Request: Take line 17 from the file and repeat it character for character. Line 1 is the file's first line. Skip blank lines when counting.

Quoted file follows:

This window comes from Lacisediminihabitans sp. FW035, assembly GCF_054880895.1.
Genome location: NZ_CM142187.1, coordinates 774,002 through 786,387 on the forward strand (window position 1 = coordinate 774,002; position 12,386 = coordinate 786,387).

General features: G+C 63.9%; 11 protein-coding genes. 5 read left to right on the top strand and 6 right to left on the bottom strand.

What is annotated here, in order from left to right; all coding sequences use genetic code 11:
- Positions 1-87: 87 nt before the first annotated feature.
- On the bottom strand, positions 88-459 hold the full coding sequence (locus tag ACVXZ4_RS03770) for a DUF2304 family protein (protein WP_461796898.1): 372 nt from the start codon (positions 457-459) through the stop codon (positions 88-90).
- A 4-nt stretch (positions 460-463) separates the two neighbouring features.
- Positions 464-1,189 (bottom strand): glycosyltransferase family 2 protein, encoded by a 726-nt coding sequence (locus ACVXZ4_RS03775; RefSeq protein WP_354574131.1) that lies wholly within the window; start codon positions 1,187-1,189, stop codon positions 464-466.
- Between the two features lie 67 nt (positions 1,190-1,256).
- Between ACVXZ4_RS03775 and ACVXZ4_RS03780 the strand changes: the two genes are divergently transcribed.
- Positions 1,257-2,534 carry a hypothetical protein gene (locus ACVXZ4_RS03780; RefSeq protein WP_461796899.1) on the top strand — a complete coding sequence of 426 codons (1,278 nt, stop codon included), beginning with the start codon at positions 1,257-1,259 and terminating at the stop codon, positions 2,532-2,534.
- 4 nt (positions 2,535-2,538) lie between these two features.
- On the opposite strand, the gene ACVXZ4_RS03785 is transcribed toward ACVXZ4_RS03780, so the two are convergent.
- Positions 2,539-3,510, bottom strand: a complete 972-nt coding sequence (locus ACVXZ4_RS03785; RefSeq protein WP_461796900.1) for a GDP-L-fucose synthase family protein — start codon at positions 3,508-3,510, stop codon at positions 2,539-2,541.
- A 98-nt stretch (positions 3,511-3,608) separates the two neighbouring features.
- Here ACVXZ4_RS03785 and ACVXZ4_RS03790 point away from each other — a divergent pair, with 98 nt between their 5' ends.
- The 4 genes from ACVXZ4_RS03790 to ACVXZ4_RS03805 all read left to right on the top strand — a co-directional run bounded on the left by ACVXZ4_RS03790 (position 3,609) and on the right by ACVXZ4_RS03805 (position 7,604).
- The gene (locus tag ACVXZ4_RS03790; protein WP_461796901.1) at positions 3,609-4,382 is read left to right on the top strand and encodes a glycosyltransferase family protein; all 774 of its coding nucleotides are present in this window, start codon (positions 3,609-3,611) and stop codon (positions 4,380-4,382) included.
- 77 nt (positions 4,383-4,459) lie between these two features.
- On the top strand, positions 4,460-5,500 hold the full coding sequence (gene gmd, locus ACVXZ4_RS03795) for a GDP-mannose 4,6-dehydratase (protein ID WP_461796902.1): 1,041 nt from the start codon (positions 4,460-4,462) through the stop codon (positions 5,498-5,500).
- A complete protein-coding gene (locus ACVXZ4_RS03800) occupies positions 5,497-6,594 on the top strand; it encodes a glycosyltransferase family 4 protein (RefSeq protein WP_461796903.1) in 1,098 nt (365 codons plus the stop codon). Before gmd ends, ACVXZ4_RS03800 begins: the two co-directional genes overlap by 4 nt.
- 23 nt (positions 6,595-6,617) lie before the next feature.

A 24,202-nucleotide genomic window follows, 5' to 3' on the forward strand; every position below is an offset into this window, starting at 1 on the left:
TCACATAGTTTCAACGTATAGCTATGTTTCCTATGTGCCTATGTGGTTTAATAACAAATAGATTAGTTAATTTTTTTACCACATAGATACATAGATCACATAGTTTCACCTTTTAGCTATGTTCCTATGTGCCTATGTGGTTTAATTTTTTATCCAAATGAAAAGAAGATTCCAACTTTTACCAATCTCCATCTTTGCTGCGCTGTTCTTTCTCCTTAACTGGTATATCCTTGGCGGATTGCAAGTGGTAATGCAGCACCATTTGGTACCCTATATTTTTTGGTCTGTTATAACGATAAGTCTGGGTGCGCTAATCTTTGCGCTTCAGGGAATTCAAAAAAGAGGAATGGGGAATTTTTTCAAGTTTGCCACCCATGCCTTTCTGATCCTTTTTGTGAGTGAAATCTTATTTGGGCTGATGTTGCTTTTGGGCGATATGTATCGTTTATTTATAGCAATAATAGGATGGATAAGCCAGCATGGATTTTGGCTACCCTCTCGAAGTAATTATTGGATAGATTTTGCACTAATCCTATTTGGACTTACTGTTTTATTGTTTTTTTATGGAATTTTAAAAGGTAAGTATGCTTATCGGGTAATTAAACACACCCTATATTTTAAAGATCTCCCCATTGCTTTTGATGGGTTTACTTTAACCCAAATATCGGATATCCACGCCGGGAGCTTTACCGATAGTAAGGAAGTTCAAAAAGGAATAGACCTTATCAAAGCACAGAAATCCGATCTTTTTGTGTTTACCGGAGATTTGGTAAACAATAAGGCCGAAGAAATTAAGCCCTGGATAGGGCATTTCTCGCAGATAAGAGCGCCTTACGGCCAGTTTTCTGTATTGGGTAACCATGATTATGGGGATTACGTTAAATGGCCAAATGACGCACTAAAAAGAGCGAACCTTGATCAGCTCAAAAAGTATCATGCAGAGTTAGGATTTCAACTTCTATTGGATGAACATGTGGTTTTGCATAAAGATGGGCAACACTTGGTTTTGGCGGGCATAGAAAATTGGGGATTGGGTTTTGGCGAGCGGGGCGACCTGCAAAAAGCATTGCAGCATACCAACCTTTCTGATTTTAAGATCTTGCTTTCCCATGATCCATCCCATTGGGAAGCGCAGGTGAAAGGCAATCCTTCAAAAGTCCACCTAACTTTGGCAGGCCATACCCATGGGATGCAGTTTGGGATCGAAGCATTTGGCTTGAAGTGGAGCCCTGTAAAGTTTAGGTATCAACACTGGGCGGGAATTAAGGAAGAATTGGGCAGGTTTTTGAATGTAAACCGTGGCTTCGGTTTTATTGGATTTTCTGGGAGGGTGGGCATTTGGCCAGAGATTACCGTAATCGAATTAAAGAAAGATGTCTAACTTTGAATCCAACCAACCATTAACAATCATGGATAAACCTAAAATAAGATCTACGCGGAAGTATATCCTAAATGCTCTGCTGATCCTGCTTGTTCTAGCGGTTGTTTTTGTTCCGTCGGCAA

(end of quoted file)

- The 4 genes from ACVXZ4_RS03790 to ACVXZ4_RS03805 all read left to right on the top strand — a co-directional run bounded on the left by ACVXZ4_RS03790 (position 3,609) and on the right by ACVXZ4_RS03805 (position 7,604).